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March 12, 2013
Posted on March 12, 2013 by Curt Egli, Building Solutions Engineer:
How many times have you looked at a wall type you are using in Revit and said to yourself “that is so cool. I wish I could make one of those”? Or perhaps “oooo, that wall is nearly like the wall I want to use in my project, but not quite right”? Well let’s look through the steps you might take to make that wall of your dreams.
First thing to understand is that Revit has 3 flavors when it comes to kinds of elements:
- “In-Place Families”: elements you can edit while working within your Revit project for use as one-offs; a one-of-a-kind element unique to a project.
- “Loadable Families”: These you can create from scratch, edit and save within Revit’s Family Editor. As the name implies, you can later load those elements into your project for reuse by you, your family and friends.
- “System Families”: This third variety within Revit cannot be created from scratch – probably because of its truly awesome behavior written into those families by the programming geniuses at Autodesk. I’m talking about behavior like a wall that will open up to accommodate a door and heal itself when we move that door further down the wall.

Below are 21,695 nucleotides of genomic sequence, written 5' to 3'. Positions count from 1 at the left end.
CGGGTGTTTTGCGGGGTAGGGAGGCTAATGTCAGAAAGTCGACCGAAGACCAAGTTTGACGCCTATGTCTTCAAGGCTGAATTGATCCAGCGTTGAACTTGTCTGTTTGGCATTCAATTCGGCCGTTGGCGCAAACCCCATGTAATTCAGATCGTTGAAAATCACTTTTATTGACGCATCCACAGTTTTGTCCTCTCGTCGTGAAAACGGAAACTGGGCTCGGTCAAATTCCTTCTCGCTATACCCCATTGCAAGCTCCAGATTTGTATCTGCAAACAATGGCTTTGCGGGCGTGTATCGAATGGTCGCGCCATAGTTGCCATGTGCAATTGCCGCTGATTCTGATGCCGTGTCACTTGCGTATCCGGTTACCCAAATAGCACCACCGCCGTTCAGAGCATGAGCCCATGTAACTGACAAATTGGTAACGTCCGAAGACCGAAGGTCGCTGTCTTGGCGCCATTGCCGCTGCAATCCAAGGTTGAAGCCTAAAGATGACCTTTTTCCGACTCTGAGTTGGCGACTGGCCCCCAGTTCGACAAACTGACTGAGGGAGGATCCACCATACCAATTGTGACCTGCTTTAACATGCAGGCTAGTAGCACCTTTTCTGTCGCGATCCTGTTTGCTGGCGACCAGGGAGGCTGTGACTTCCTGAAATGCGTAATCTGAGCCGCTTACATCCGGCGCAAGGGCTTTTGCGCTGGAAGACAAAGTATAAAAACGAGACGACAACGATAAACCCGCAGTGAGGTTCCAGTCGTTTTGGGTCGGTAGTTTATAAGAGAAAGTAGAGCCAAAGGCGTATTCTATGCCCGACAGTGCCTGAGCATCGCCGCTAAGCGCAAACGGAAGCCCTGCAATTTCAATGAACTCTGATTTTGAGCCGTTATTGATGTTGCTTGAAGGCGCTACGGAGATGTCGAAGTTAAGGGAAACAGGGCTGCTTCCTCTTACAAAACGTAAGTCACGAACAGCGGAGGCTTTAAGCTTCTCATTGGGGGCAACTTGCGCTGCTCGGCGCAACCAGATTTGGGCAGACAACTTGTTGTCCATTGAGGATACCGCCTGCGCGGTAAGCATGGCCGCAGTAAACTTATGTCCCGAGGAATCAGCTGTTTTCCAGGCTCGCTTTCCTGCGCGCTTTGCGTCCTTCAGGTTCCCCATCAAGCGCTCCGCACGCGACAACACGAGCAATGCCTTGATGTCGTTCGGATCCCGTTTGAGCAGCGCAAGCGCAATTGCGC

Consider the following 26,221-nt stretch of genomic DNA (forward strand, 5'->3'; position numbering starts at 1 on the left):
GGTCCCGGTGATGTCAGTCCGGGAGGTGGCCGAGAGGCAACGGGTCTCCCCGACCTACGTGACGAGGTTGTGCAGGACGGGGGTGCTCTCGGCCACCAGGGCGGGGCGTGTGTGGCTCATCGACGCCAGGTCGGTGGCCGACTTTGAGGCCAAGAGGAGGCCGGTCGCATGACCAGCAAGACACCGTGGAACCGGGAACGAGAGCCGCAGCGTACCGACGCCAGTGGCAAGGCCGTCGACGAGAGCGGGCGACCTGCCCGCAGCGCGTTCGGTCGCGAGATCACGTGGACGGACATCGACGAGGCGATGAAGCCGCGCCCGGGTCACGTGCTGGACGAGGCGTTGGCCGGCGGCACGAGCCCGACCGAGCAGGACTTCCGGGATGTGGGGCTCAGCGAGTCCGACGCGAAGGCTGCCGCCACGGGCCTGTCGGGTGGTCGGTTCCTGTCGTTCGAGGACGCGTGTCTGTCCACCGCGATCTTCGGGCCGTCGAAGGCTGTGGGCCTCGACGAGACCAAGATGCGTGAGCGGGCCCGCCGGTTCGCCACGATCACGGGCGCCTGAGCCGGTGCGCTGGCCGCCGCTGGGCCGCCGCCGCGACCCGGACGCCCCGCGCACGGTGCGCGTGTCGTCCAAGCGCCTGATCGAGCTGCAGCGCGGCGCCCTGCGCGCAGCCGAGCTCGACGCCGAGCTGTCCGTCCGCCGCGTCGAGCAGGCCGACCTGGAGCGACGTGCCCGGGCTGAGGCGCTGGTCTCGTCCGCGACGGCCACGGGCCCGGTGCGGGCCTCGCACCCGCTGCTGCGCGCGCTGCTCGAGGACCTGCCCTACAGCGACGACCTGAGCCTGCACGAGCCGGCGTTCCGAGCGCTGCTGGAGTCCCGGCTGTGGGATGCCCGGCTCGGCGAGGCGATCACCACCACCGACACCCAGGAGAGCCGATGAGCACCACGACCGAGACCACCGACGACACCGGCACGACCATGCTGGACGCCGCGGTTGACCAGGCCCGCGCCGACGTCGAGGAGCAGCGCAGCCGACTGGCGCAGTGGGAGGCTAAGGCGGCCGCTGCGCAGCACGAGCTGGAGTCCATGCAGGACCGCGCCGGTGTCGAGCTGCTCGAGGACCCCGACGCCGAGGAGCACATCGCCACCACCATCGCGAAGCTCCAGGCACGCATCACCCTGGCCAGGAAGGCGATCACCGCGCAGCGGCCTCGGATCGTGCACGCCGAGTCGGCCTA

But, do not despair! Even though mere mortals cannot create a wall from scratch since it is indeed one of the System Family variety, we can take a wall type Autodesk included in Revit and make all sorts of changes to it to our little heart’s desires. Layers of materials, sweeps, reveals, vertical splits between materials, etc. And then save that new wall type for our use and reuse.
Let me walk you through the series of steps with this linked video, so you too can feel the awesomeness of wall creation. Alright, let’s do this!
Let me know what other elements you need help learning and I will be happy to share the how-to tips to get it done. Email us or see our website.
Talk with you soon,
Curt joined Synergis in 2011 as a Solutions Engineer for the AEC Building side with over 20 years of industry experience and both bachelor’s and master’s degrees in Architecture as well as a BFA in Interior Design and Planning. He has software expertise in nearly all the Autodesk architectural software having spent much of his career with Autodesk as a Technical Account Manager, and prior to this working in the AEC and Utilities industries.
Curt recorded webcasts in September The Business Value of BIM and BIM in the Cloud that have been highly viewed. Check them out.